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Regret theory and the tyranny of choice

Irons, Ben and Hepburn, Cameron (2007) Regret theory and the tyranny of choice. Economic Record, 83 (261). pp. 191-203. ISSN 0013-0249

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Abstract

As economists, we tend to accept the principle that more choice cannot make us worse off. However, recent evidence from laboratory and field experiments suggests that more choice can inhibit decision-making and reduce search in many situations, potentially reducing welfare. This paper provides a formal theoretical foundation for these observations by embedding the regret theory of Loomes and Sugden (1982) in three search models. Beyond a threshold number of options, we find that ‘less is more’: agents who experience regret have lower utility as the number of options is increased.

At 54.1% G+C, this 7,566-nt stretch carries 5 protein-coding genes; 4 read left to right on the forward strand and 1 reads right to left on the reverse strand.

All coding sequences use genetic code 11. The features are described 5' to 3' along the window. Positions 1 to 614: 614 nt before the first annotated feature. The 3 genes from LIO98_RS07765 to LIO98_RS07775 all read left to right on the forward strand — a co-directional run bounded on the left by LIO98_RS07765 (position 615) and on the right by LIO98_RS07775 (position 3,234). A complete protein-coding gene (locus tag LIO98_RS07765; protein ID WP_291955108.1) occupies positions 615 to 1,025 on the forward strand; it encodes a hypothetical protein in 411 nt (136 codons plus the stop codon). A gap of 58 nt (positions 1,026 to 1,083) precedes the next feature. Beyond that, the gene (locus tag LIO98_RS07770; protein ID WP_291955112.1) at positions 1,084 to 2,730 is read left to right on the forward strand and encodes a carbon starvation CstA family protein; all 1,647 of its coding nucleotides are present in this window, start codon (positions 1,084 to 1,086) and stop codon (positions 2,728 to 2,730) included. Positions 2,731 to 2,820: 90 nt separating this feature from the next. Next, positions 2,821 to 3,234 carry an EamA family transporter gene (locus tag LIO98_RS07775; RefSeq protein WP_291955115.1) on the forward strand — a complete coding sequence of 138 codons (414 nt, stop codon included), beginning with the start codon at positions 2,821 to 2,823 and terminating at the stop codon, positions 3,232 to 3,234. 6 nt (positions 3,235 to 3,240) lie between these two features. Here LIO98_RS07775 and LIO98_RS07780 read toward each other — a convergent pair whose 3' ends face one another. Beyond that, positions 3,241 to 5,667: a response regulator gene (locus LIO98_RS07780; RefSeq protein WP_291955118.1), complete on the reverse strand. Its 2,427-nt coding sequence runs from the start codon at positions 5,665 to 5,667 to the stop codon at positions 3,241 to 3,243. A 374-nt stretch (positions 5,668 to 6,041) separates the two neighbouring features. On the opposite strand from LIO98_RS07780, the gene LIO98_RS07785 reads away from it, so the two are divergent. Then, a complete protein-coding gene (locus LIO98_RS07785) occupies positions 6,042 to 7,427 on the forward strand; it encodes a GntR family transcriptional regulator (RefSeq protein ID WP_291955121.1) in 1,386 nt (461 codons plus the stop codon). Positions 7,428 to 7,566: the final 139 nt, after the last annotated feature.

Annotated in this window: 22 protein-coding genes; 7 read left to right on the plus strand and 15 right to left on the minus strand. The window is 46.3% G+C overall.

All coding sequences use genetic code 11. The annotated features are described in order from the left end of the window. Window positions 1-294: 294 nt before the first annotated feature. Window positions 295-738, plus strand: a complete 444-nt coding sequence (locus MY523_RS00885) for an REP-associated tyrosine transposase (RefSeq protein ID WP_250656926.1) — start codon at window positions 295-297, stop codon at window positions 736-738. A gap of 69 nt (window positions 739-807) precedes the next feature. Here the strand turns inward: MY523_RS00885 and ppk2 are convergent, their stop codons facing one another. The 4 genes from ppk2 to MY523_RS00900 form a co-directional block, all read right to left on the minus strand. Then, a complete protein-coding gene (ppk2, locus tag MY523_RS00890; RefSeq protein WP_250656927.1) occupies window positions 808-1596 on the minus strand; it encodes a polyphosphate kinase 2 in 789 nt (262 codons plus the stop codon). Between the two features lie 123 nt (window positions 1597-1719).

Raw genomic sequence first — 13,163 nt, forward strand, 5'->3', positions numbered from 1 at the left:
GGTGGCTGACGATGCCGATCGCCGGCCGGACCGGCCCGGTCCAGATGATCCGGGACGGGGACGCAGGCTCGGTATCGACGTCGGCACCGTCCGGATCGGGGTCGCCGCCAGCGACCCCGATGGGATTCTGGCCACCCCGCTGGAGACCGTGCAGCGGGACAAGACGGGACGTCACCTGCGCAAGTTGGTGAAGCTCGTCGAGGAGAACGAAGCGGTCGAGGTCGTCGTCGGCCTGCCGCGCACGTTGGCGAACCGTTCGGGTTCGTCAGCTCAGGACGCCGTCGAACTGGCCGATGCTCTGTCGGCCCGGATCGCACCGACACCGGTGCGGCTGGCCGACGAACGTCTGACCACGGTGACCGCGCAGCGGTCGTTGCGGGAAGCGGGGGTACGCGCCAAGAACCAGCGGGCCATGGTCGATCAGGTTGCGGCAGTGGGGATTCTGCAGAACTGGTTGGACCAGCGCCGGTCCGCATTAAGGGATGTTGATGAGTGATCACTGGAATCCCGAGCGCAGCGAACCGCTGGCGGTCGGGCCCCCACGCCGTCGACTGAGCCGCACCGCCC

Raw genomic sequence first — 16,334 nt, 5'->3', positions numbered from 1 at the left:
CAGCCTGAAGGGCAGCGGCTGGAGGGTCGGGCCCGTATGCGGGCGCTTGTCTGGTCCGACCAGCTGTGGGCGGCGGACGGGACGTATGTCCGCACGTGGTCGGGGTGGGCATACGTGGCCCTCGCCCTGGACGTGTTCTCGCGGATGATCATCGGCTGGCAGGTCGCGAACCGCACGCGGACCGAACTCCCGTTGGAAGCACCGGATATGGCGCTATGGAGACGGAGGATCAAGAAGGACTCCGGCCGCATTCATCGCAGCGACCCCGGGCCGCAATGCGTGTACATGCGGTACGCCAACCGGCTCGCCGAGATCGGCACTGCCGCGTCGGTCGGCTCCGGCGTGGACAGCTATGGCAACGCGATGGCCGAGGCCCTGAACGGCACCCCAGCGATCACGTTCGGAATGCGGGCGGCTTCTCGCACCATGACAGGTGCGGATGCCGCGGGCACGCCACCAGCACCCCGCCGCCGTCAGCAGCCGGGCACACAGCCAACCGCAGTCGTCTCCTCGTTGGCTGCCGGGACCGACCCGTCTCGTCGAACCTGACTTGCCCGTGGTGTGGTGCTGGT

Item Type: Article
Official URL: http://www.wiley.com/bw/journal.asp?ref=0013-0249
Additional Information: © 2007 The Economic Society of Australia
Library of Congress subject classification: H Social Sciences > HB Economic Theory
Sets: Research centres and groups > Grantham Research Institute on Climate Change and the Environment
Collections > Economists Online
Rights: http://www.lse.ac.uk/library/usingTheLibrary/academicSupport/OA/depositYourResearch.aspx
Date Deposited: 01 Mar 2011 12:59
URL: http://eprints.lse.ac.uk/32944/

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